Parker also told employees that Nike was currently reviewing the company’s internal HR system, noting that “this has been a very difficult time,” according to the Journal.

An employee since 1992, Edwards was reportedly being considered to take over as CEO when Parker retires. Yesterday the company released a statement that Edwards will now retire from Nike in August, although sources tell ESPN that there was “no outward talk that the 55-year-old Edwards was ready to retire.” Martin, who reported to Edwards, has been with Nike since 1997, and most recently ran Nike’s business divisions of training, basketball, and its women’s business, according to the Journal. These departures have created a shuffle within the company: Parker is now staying on as CEO beyond 2020, and former Nike Geographies & Sales president Elliott Hill is assuming responsibilities as president of consumer and marketplace.

In his memo, Parker wrote that the situation at Nike “disturbs and saddens me.” He did not specify what exactly the complaints at Nike were about, or whether they involved Edwards or Martin personally. (Nike did not immediately respond to Racked for comment.)

The news of workplace misconduct isn’t all too surprising, though. Nike’s headquarters in Beaverton, Oregon, has plenty of complaints on Glassdoor, with several employees calling Nike a company with “frat boy culture.”

“Boys club, with frat- boy type bad behavior that is ignored by mgmt,” one Glassdoor user wrote.

“I have been told multiple times to ‘sit and keep my mouth shut’ during a meeting (Female typically in all male meetings),” another Glassdoor review reads, written by a Nike Beaverton employee who holds a director position. The employee also says Nike has a “lack of promotion of female leaders: Often excuse given is that a specific female acts too aggressive and therefore is passed over for promotion (this is when a male counter-part can say the exact same thing but been seen as a strong leader). I see this occur on a weekly basis.”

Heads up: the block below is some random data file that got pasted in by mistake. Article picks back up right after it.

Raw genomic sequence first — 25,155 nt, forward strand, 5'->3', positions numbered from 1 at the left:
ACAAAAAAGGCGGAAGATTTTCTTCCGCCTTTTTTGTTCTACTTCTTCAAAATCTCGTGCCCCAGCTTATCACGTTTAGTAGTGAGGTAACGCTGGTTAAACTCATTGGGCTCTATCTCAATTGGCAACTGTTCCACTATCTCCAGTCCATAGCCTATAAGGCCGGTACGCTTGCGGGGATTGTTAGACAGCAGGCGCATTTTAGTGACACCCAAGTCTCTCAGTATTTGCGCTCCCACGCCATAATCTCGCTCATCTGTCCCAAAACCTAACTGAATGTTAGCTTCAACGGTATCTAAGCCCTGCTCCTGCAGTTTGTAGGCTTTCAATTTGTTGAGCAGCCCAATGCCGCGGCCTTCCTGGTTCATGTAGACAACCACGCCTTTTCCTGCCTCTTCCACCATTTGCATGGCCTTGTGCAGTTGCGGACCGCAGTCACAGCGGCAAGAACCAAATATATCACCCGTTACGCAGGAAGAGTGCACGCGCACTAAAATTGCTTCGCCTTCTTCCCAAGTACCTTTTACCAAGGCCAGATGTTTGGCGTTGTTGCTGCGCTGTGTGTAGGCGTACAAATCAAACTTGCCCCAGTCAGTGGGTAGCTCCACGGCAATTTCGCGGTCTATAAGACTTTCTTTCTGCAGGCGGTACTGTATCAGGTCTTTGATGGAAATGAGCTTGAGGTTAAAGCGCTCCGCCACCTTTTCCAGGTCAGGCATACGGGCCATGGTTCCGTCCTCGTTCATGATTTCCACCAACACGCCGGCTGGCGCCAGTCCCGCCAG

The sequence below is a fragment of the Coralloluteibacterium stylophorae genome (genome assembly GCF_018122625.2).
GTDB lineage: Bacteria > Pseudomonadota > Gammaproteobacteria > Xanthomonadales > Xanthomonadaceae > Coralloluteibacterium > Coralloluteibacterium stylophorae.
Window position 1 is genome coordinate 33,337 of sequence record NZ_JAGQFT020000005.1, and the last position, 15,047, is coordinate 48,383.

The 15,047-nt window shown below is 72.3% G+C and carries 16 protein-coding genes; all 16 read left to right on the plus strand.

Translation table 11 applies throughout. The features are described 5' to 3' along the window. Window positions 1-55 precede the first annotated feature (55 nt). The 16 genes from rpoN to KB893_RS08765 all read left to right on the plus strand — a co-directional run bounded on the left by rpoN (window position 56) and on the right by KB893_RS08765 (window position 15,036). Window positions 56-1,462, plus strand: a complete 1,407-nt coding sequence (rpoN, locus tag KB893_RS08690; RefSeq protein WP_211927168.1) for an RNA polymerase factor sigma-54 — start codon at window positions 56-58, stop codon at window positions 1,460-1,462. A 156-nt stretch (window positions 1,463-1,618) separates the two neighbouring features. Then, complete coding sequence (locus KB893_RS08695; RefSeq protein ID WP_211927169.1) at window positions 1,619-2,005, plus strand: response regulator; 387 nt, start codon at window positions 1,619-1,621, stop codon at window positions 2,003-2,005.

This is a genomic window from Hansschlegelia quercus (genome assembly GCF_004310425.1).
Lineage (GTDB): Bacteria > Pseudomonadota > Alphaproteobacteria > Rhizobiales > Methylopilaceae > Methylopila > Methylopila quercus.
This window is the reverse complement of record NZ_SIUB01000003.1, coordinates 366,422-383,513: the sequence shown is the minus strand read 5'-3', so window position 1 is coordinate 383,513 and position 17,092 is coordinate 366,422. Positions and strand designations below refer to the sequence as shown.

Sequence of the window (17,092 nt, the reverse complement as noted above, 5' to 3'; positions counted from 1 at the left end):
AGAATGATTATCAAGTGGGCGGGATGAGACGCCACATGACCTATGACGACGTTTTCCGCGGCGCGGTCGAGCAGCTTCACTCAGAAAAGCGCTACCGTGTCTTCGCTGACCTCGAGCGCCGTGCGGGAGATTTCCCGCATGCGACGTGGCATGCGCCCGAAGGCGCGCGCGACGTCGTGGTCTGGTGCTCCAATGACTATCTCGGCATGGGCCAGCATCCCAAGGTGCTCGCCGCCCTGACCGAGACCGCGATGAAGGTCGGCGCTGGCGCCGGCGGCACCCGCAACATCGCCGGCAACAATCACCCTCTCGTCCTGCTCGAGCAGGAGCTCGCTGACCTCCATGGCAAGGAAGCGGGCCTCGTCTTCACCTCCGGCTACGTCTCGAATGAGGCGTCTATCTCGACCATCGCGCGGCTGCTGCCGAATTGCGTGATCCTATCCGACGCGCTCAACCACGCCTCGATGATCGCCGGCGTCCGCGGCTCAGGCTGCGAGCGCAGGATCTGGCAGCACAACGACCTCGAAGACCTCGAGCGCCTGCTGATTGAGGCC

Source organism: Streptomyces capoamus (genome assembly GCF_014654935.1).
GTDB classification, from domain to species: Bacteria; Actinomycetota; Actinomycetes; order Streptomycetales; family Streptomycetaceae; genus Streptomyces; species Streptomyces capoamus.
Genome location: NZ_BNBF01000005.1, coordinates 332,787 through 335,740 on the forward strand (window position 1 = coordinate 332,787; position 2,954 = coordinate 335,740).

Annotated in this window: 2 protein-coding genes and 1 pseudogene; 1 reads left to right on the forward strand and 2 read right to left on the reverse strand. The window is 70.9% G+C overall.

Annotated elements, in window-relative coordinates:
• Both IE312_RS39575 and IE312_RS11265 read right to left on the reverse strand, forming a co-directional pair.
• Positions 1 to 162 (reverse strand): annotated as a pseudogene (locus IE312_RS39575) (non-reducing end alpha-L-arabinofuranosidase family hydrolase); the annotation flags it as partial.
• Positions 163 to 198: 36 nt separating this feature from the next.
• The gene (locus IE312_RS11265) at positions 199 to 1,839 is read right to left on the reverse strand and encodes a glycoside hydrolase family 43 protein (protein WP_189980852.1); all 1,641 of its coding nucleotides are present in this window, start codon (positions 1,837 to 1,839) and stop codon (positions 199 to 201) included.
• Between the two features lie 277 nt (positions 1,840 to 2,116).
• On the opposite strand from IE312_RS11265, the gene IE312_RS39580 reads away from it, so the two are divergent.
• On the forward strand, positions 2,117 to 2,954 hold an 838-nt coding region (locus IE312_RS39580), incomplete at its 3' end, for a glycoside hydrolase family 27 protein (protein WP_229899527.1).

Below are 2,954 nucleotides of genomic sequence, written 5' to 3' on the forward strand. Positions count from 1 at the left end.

One current employee, who’s worked at Nike for eight years, wrote on Glassdoor two months ago that Nike has “disrespectful, ageist, sexist, entitled, pampered and selfish upper management.”

“TimesUp on the odious frat-boy culture, dudes,” the Nike employee writes. “Many women I talk to are super sick of the boys club atmosphere. Train managers of people to actually spend time managing ALL their people, in a professional, consistent, sincere way... I don’t really want to hear about how drunk you got last night or listen to your 45 minute color commentary on last night’s game when I am trying to get my work done.”

Another former Nike employee writes about the company’s “good ‘ol boy culture,” adding, “It’ll be the downfall.”

One Nike employee who works at Beaverton describes the headquarters as a “toxic environment where employee satisfaction is at an all time low. Political. Petty. Bureaucratic. 70-80 hour work weeks. Low Compensation.” The employee also says the headquarters has “Frat Boy Mentality.”

Other reviewers describe Nike’s headquarters as a place with “high school bullying.”